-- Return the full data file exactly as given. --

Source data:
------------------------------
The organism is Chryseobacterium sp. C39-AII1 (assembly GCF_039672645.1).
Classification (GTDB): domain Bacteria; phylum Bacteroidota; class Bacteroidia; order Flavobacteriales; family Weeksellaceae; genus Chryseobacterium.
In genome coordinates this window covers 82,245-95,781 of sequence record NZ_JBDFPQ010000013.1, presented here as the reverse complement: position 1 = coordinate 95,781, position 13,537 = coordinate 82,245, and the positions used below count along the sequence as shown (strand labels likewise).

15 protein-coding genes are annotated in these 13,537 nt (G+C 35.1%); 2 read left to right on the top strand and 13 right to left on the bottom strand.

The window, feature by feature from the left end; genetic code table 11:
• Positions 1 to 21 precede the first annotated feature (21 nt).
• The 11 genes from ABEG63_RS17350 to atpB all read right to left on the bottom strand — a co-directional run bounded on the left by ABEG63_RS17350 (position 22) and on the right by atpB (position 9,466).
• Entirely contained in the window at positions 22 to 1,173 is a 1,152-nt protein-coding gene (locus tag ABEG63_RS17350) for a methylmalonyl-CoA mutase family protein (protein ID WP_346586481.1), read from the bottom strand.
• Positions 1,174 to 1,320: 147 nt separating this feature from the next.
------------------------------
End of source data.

The organism is Chryseobacterium sp. C39-AII1 (assembly GCF_039672645.1).
Classification (GTDB): domain Bacteria; phylum Bacteroidota; class Bacteroidia; order Flavobacteriales; family Weeksellaceae; genus Chryseobacterium.
In genome coordinates this window covers 82,245-95,781 of sequence record NZ_JBDFPQ010000013.1, presented here as the reverse complement: position 1 = coordinate 95,781, position 13,537 = coordinate 82,245, and the positions used below count along the sequence as shown (strand labels likewise).

15 protein-coding genes are annotated in these 13,537 nt (G+C 35.1%); 2 read left to right on the top strand and 13 right to left on the bottom strand.

The window, feature by feature from the left end; genetic code table 11:
• Positions 1 to 21 precede the first annotated feature (21 nt).
• The 11 genes from ABEG63_RS17350 to atpB all read right to left on the bottom strand — a co-directional run bounded on the left by ABEG63_RS17350 (position 22) and on the right by atpB (position 9,466).
• Entirely contained in the window at positions 22 to 1,173 is a 1,152-nt protein-coding gene (locus tag ABEG63_RS17350) for a methylmalonyl-CoA mutase family protein (protein ID WP_346586481.1), read from the bottom strand.
• Positions 1,174 to 1,320: 147 nt separating this feature from the next.